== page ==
Governor’s New Curfew Can’t Be Enforced, Police and Health Officials Say

Virginia's governor comes out in support of abolishing the death penalty, legalizing marijuana, restoring felons voting rights.

By Amie Knowles

December 12, 2020

One day after new COVID-19 restrictions were put in place, it’s unclear if they were just for show.

STUART – On Thursday, Gov. Ralph Northam put a new curfew in place. He also ordered new gathering restrictions in certain circumstances. But there’s a few problems when it comes to enforcing either one.

The announcement came after the expected spike in COVID-19 positive rates occurred two weeks after Thanksgiving, when many families came together.

At the top the list, the governor implemented a new curfew. Beginning Monday, from midnight to 5 a.m., anyone traveling for reasons other than work or necessity will be in noncompliance. 

“It’s a reminder that you should stay home whenever you can through the rest of the day. But from midnight to 5 a.m., you need to stay home. If you don’t need to go out, stay home,” Northam said. “This is just plain common sense.”

However, the curfew seemingly comes without penalty.

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More bark than bite

According to Corrine Geller, director of public relations with the Virginia State Police, neither state police nor local law enforcement agencies will pull over individuals not complying with the order. In part, that’s because it’s not a chargeable offense.  

“The Virginia State Police encourages everyone to do their part to stop the spread of COVID-19,” Geller said. “The modified stay at home order found in Executive Order #72 does not carry a specific civil or criminal penalty. Therefore, state troopers will not make traffic stops solely for violations of the modified stay at home order. All traffic stops require reasonable suspicion that a violation of the law has occurred.”

But if no police or sheriff’s deputies can actually enforce the curfew, then who’s responsible? The Virginia State Police pointed us to the Department of Health.

The responsible party

While the actual enforcement is up to the Virginia Department of Health, there’s a question of how much they can actually do. Without vehicles with lights and sirens to pull over those not in compliance, they also don’t have a viable opportunity to enforce the modified stay at home order.

“I don’t think we have a plan to do that,” said Nancy Bell, population health manager and PIO for the Virginia Department of Health’s West Piedmont Health District.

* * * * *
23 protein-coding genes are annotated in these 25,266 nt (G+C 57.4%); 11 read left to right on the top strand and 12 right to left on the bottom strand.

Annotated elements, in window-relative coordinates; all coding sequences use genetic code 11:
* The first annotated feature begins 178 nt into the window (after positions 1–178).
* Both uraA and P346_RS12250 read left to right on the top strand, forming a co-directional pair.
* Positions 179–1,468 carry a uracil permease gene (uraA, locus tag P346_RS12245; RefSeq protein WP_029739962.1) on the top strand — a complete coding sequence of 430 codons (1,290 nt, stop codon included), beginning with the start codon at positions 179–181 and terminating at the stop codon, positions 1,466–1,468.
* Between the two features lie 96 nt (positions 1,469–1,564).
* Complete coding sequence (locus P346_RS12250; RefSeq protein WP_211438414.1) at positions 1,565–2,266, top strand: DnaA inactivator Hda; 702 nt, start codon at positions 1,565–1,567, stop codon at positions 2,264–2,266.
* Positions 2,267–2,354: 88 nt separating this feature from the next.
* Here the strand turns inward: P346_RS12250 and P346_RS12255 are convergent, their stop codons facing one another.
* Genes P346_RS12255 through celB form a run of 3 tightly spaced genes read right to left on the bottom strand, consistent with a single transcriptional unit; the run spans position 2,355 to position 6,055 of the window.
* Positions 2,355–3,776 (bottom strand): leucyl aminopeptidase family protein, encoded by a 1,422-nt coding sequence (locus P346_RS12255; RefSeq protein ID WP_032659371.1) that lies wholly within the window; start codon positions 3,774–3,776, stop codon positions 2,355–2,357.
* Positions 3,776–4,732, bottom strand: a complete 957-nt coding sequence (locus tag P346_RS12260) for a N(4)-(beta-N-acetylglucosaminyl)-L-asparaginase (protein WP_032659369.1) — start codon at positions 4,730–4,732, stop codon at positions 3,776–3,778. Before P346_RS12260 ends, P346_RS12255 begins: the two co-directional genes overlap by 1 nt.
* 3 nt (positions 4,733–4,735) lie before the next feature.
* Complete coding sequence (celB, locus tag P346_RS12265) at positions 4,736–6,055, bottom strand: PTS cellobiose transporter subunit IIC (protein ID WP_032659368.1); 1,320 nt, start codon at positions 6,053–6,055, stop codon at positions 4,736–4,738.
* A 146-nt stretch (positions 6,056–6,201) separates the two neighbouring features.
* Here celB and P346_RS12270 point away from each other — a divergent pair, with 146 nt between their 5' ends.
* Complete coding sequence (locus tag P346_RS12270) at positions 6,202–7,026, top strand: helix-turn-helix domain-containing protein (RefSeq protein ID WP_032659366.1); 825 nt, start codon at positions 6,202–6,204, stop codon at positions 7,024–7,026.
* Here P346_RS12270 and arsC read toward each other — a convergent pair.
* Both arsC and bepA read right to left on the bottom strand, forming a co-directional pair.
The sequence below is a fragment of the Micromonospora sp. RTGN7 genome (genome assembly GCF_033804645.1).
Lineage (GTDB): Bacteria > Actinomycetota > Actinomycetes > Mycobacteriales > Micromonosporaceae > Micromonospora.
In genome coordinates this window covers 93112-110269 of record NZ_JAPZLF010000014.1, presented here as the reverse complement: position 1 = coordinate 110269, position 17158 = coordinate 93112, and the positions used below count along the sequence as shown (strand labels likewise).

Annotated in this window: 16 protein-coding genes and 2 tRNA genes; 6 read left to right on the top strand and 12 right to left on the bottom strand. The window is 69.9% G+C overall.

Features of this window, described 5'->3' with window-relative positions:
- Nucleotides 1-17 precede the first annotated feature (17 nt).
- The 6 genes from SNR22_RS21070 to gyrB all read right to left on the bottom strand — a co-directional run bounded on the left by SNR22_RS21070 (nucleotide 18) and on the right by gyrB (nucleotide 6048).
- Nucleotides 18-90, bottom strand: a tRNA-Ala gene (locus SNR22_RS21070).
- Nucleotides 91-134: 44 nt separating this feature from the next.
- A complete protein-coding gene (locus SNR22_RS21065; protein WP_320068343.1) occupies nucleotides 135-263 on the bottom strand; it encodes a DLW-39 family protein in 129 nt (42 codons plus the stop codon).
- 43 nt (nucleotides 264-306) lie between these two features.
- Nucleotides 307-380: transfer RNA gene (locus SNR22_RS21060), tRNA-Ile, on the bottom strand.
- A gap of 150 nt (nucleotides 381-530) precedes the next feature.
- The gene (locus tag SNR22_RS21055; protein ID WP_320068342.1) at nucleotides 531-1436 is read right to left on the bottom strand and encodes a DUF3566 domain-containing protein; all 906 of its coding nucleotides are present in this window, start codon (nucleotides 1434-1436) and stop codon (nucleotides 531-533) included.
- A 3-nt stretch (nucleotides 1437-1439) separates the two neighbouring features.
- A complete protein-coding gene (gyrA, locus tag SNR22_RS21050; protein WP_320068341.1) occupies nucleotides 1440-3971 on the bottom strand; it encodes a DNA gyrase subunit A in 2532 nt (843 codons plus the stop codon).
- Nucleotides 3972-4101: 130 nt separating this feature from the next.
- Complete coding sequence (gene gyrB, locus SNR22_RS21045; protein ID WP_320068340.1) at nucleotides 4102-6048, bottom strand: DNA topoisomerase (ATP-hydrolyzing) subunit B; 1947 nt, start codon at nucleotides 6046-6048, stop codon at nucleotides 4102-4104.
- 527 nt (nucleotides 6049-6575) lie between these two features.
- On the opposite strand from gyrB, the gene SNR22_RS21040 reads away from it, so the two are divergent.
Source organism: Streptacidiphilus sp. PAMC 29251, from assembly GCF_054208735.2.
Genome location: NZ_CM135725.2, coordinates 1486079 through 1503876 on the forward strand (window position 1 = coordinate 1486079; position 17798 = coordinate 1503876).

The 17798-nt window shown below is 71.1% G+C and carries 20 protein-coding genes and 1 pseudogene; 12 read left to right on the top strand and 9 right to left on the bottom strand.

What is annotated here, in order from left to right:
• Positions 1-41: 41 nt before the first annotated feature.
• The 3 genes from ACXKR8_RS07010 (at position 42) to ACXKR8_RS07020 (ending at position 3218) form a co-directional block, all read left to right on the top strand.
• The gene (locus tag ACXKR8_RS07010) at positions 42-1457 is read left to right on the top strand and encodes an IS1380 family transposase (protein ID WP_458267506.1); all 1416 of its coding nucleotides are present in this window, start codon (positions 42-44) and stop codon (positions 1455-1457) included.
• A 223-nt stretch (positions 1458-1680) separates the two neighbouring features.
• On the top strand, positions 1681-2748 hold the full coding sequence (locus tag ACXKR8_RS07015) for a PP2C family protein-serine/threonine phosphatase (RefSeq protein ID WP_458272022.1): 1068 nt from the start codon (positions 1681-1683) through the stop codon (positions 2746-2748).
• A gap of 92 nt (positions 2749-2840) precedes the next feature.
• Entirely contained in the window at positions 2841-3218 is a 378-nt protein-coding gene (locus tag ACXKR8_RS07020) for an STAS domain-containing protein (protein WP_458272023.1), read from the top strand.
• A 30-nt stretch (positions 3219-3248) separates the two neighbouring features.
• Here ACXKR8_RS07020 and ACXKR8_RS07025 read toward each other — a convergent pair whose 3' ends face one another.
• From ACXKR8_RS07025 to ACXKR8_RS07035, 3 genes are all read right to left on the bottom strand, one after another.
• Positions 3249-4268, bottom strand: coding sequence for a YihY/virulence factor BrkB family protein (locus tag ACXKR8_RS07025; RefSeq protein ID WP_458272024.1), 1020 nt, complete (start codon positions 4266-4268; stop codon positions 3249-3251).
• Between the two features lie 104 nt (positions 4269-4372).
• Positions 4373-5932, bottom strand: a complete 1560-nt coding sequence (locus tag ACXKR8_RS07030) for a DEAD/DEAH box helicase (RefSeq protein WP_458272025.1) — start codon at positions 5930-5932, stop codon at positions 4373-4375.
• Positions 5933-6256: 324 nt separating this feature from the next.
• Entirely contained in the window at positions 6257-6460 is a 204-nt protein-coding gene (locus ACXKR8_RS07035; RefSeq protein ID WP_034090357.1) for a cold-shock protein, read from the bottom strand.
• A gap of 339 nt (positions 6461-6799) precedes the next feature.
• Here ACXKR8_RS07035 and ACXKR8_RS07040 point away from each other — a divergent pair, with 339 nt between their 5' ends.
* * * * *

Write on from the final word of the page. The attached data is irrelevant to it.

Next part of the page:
Furthermore, patrolling the streets in the middle of the night simply isn’t part of the job description – especially when those out past 12 a.m. could have a legitimate reason for traveling past midnight.

“None of us are going to be up from 12 [a.m.] to 5 [a.m.] when we work 12 hours a day as it is,” Bell said. “I mean, people go to work. How do you know they’re not going out to get formula for the baby?” 

Lacking opportunities for enforcement, the new Virginia curfew holds stronger significance as a suggestion, rather than a serious law-breaking action. 

However, the idea of sheltering in place still holds potential for a lessened spread of COVID-19. 

“It’s a courtesy sort of thing that the governor is asking us to do,” Bell said. “In my opinion, he’s giving us sort of a warning by putting this out there that if we don’t start doing something better, then we’re going to have some more consequences.” 

Mask mandate

The governor also bumped up the mask requirements. Now, during all indoor activities and in outdoor activities where people cannot feasibly social distance six feet or more from others, patrons must don a mask.

“The new rules will be clear. If you are indoors and you are around other people, you need to wear a mask. If you’re outdoors and you can’t stay six feet apart, wear a mask. When you’re at work, wear a mask. When you’re watching your kid play soccer, wear a mask,” Northam said. “That’s really simple and we can all do that. So please wear a mask.” 

Bell noted that while the West Piedmont district has not issued any citations or revoked any licenses for noncompliance against the current mask order, they’ve sent out their fair share of warnings – and will continue to do so.

The health department solicits noncompliant businesses in two ways. First, the office depends on patrons to notify them of businesses not enforcing the mask mandate. Secondly, members of the VDH staff perform in-person checks on businesses.

“We rely on that online system and sort of have a ‘squeaky wheel gets the grease approach,’” Bell said. “When there’s something egregious going on, then our people will try to stop in at a time that’s not planned to try to see and confirm and that sort of thing.”

Needing more manpower

Gov. Northam also limited social gatherings to no more than 10 people, rather than the 25-person limit in place around the Thanksgiving holiday.

“The virus we know spreads when people are around each other in groups. When groups are smaller, it spreads less. That’s one more reason why it’s important to stay home,” Northam said. “If you don’t need to be out, we ask you to stay home.” 

While the bulk of the COVID-19 enforcement falls on the VDH, the manpower to fight the virus, distribute the vaccines and keep an eye out for noncompliance looks better on paper than out in the field. 

“We don’t have enough staff. We don’t,” Bell said. “No health department does right now.”

Amie Knowles reports for The Dogwood. You can reach her at [email protected] 

  • Amie Knowles

    Amie is Dogwood's community editor. She has been in journalism for several years, winning multiple awards from the Virginia Press Association for news and features content. A lifelong Virginia resident, her work has appeared in the Martinsville Bulletin, Danville Register & Bee and NWNC Magazine.

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